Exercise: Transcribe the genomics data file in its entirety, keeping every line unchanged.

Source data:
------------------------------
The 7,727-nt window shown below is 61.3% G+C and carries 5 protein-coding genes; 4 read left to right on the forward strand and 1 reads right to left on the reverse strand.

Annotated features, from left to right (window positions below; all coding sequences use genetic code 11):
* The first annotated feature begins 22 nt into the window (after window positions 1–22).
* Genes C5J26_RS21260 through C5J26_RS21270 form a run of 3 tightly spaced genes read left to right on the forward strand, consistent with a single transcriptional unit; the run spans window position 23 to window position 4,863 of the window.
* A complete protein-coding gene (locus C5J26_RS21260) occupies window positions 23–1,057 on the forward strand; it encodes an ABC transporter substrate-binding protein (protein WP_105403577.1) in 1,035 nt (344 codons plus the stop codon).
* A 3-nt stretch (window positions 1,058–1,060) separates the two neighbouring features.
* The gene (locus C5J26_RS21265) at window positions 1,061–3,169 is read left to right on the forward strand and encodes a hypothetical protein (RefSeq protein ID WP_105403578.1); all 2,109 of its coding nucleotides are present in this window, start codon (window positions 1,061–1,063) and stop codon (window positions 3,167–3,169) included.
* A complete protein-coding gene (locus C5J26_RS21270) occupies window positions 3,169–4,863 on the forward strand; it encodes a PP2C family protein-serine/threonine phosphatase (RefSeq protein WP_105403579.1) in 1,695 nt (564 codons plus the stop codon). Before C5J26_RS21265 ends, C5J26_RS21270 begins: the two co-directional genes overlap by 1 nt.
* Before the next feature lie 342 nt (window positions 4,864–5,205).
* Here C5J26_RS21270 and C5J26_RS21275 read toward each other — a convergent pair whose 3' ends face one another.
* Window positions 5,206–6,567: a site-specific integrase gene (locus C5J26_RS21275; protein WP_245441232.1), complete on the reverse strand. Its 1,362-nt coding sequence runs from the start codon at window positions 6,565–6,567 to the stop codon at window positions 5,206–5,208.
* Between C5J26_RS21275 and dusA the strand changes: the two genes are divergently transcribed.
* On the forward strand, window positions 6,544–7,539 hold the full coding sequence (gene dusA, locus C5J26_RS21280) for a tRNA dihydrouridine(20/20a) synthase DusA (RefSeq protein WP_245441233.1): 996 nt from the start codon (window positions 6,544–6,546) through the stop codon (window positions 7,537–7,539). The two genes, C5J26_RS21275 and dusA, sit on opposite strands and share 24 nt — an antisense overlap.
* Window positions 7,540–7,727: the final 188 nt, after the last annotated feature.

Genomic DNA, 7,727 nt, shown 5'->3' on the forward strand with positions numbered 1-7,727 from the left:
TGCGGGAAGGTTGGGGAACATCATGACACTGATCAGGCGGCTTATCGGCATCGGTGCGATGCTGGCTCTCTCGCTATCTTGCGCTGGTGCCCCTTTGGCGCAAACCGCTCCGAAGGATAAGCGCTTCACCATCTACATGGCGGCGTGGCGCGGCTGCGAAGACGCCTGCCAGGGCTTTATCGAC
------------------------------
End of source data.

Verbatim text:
The 7,727-nt window shown below is 61.3% G+C and carries 5 protein-coding genes; 4 read left to right on the forward strand and 1 reads right to left on the reverse strand.

Annotated features, from left to right (window positions below; all coding sequences use genetic code 11):
* The first annotated feature begins 22 nt into the window (after window positions 1–22).
* Genes C5J26_RS21260 through C5J26_RS21270 form a run of 3 tightly spaced genes read left to right on the forward strand, consistent with a single transcriptional unit; the run spans window position 23 to window position 4,863 of the window.
* A complete protein-coding gene (locus C5J26_RS21260) occupies window positions 23–1,057 on the forward strand; it encodes an ABC transporter substrate-binding protein (protein WP_105403577.1) in 1,035 nt (344 codons plus the stop codon).
* A 3-nt stretch (window positions 1,058–1,060) separates the two neighbouring features.
* The gene (locus C5J26_RS21265) at window positions 1,061–3,169 is read left to right on the forward strand and encodes a hypothetical protein (RefSeq protein ID WP_105403578.1); all 2,109 of its coding nucleotides are present in this window, start codon (window positions 1,061–1,063) and stop codon (window positions 3,167–3,169) included.
* A complete protein-coding gene (locus C5J26_RS21270) occupies window positions 3,169–4,863 on the forward strand; it encodes a PP2C family protein-serine/threonine phosphatase (RefSeq protein WP_105403579.1) in 1,695 nt (564 codons plus the stop codon). Before C5J26_RS21265 ends, C5J26_RS21270 begins: the two co-directional genes overlap by 1 nt.
* Before the next feature lie 342 nt (window positions 4,864–5,205).
* Here C5J26_RS21270 and C5J26_RS21275 read toward each other — a convergent pair whose 3' ends face one another.
* Window positions 5,206–6,567: a site-specific integrase gene (locus C5J26_RS21275; protein WP_245441232.1), complete on the reverse strand. Its 1,362-nt coding sequence runs from the start codon at window positions 6,565–6,567 to the stop codon at window positions 5,206–5,208.
* Between C5J26_RS21275 and dusA the strand changes: the two genes are divergently transcribed.
* On the forward strand, window positions 6,544–7,539 hold the full coding sequence (gene dusA, locus C5J26_RS21280) for a tRNA dihydrouridine(20/20a) synthase DusA (RefSeq protein WP_245441233.1): 996 nt from the start codon (window positions 6,544–6,546) through the stop codon (window positions 7,537–7,539). The two genes, C5J26_RS21275 and dusA, sit on opposite strands and share 24 nt — an antisense overlap.
* Window positions 7,540–7,727: the final 188 nt, after the last annotated feature.

Genomic DNA, 7,727 nt, shown 5'->3' on the forward strand with positions numbered 1-7,727 from the left:
TGCGGGAAGGTTGGGGAACATCATGACACTGATCAGGCGGCTTATCGGCATCGGTGCGATGCTGGCTCTCTCGCTATCTTGCGCTGGTGCCCCTTTGGCGCAAACCGCTCCGAAGGATAAGCGCTTCACCATCTACATGGCGGCGTGGCGCGGCTGCGAAGACGCCTGCCAGGGCTTTATCGAC